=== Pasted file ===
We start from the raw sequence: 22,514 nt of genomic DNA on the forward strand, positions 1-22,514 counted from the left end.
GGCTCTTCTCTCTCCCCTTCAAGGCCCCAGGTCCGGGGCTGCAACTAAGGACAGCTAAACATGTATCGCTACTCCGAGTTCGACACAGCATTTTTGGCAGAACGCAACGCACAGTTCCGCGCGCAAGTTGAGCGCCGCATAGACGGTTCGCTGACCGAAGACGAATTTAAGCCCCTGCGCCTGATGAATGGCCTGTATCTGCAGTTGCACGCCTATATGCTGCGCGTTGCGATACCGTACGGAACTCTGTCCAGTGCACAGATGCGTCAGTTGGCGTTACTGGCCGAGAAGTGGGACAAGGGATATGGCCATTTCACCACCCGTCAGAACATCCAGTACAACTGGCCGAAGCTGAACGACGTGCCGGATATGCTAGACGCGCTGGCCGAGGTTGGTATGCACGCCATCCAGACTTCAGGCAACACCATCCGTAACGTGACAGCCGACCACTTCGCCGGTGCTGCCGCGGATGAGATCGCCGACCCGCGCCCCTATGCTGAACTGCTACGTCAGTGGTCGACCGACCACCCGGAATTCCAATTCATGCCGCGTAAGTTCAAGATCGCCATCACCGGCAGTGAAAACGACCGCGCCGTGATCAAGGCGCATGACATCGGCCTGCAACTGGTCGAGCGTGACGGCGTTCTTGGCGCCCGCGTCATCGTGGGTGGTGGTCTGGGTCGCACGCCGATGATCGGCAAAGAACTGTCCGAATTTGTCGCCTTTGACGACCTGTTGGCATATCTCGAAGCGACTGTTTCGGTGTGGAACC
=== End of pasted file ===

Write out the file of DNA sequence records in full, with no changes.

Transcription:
We start from the raw sequence: 22,514 nt of genomic DNA on the forward strand, positions 1-22,514 counted from the left end.
GGCTCTTCTCTCTCCCCTTCAAGGCCCCAGGTCCGGGGCTGCAACTAAGGACAGCTAAACATGTATCGCTACTCCGAGTTCGACACAGCATTTTTGGCAGAACGCAACGCACAGTTCCGCGCGCAAGTTGAGCGCCGCATAGACGGTTCGCTGACCGAAGACGAATTTAAGCCCCTGCGCCTGATGAATGGCCTGTATCTGCAGTTGCACGCCTATATGCTGCGCGTTGCGATACCGTACGGAACTCTGTCCAGTGCACAGATGCGTCAGTTGGCGTTACTGGCCGAGAAGTGGGACAAGGGATATGGCCATTTCACCACCCGTCAGAACATCCAGTACAACTGGCCGAAGCTGAACGACGTGCCGGATATGCTAGACGCGCTGGCCGAGGTTGGTATGCACGCCATCCAGACTTCAGGCAACACCATCCGTAACGTGACAGCCGACCACTTCGCCGGTGCTGCCGCGGATGAGATCGCCGACCCGCGCCCCTATGCTGAACTGCTACGTCAGTGGTCGACCGACCACCCGGAATTCCAATTCATGCCGCGTAAGTTCAAGATCGCCATCACCGGCAGTGAAAACGACCGCGCCGTGATCAAGGCGCATGACATCGGCCTGCAACTGGTCGAGCGTGACGGCGTTCTTGGCGCCCGCGTCATCGTGGGTGGTGGTCTGGGTCGCACGCCGATGATCGGCAAAGAACTGTCCGAATTTGTCGCCTTTGACGACCTGTTGGCATATCTCGAAGCGACTGTTTCGGTGTGGAACC